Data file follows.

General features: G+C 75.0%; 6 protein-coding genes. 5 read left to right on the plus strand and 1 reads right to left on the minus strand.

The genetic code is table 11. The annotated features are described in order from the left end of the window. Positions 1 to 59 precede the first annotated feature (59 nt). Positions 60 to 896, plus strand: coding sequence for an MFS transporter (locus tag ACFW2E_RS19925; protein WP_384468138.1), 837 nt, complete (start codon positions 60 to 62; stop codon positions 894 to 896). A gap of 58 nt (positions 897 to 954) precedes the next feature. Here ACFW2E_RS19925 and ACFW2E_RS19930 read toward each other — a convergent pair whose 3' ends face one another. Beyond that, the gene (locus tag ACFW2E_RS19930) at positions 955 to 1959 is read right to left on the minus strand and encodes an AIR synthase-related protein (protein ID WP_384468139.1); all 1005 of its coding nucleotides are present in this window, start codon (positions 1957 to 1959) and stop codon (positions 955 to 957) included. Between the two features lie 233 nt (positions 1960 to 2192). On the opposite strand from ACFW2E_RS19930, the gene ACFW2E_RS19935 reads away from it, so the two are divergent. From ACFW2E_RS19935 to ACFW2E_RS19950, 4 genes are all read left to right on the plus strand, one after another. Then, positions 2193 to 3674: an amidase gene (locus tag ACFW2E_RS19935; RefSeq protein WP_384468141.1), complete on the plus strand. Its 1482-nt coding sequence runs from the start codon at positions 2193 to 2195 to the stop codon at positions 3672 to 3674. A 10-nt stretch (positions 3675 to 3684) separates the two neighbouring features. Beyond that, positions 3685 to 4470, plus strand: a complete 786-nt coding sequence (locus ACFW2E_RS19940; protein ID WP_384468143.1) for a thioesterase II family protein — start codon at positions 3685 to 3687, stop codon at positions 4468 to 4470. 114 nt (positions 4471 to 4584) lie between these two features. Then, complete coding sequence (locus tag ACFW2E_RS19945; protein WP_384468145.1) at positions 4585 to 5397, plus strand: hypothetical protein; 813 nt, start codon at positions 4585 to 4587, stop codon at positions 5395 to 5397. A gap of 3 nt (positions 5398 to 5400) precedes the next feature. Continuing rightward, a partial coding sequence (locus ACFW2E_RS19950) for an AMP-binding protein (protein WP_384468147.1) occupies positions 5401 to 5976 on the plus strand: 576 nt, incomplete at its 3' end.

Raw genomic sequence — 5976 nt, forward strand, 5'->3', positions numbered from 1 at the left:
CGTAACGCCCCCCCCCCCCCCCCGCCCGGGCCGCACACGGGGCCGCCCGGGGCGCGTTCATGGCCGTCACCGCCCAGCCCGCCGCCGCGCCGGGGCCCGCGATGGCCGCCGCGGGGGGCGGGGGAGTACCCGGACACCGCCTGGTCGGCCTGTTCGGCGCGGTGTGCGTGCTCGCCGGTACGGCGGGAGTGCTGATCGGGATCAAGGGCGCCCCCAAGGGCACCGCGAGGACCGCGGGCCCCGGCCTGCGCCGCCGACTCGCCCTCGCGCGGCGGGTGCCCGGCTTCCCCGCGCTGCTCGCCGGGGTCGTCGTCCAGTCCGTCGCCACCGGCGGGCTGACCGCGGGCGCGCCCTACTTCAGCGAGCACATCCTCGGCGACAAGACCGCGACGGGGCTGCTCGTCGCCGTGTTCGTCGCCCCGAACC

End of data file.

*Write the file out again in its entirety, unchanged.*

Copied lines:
General features: G+C 75.0%; 6 protein-coding genes. 5 read left to right on the plus strand and 1 reads right to left on the minus strand.

The genetic code is table 11. The annotated features are described in order from the left end of the window. Positions 1 to 59 precede the first annotated feature (59 nt). Positions 60 to 896, plus strand: coding sequence for an MFS transporter (locus tag ACFW2E_RS19925; protein WP_384468138.1), 837 nt, complete (start codon positions 60 to 62; stop codon positions 894 to 896). A gap of 58 nt (positions 897 to 954) precedes the next feature. Here ACFW2E_RS19925 and ACFW2E_RS19930 read toward each other — a convergent pair whose 3' ends face one another. Beyond that, the gene (locus tag ACFW2E_RS19930) at positions 955 to 1959 is read right to left on the minus strand and encodes an AIR synthase-related protein (protein ID WP_384468139.1); all 1005 of its coding nucleotides are present in this window, start codon (positions 1957 to 1959) and stop codon (positions 955 to 957) included. Between the two features lie 233 nt (positions 1960 to 2192). On the opposite strand from ACFW2E_RS19930, the gene ACFW2E_RS19935 reads away from it, so the two are divergent. From ACFW2E_RS19935 to ACFW2E_RS19950, 4 genes are all read left to right on the plus strand, one after another. Then, positions 2193 to 3674: an amidase gene (locus tag ACFW2E_RS19935; RefSeq protein WP_384468141.1), complete on the plus strand. Its 1482-nt coding sequence runs from the start codon at positions 2193 to 2195 to the stop codon at positions 3672 to 3674. A 10-nt stretch (positions 3675 to 3684) separates the two neighbouring features. Beyond that, positions 3685 to 4470, plus strand: a complete 786-nt coding sequence (locus ACFW2E_RS19940; protein ID WP_384468143.1) for a thioesterase II family protein — start codon at positions 3685 to 3687, stop codon at positions 4468 to 4470. 114 nt (positions 4471 to 4584) lie between these two features. Then, complete coding sequence (locus tag ACFW2E_RS19945; protein WP_384468145.1) at positions 4585 to 5397, plus strand: hypothetical protein; 813 nt, start codon at positions 4585 to 4587, stop codon at positions 5395 to 5397. A gap of 3 nt (positions 5398 to 5400) precedes the next feature. Continuing rightward, a partial coding sequence (locus ACFW2E_RS19950) for an AMP-binding protein (protein WP_384468147.1) occupies positions 5401 to 5976 on the plus strand: 576 nt, incomplete at its 3' end.

Raw genomic sequence — 5976 nt, forward strand, 5'->3', positions numbered from 1 at the left:
CGTAACGCCCCCCCCCCCCCCCCGCCCGGGCCGCACACGGGGCCGCCCGGGGCGCGTTCATGGCCGTCACCGCCCAGCCCGCCGCCGCGCCGGGGCCCGCGATGGCCGCCGCGGGGGGCGGGGGAGTACCCGGACACCGCCTGGTCGGCCTGTTCGGCGCGGTGTGCGTGCTCGCCGGTACGGCGGGAGTGCTGATCGGGATCAAGGGCGCCCCCAAGGGCACCGCGAGGACCGCGGGCCCCGGCCTGCGCCGCCGACTCGCCCTCGCGCGGCGGGTGCCCGGCTTCCCCGCGCTGCTCGCCGGGGTCGTCGTCCAGTCCGTCGCCACCGGCGGGCTGACCGCGGGCGCGCCCTACTTCAGCGAGCACATCCTCGGCGACAAGACCGCGACGGGGCTGCTCGTCGCCGTGTTCGTCGCCCCGAACC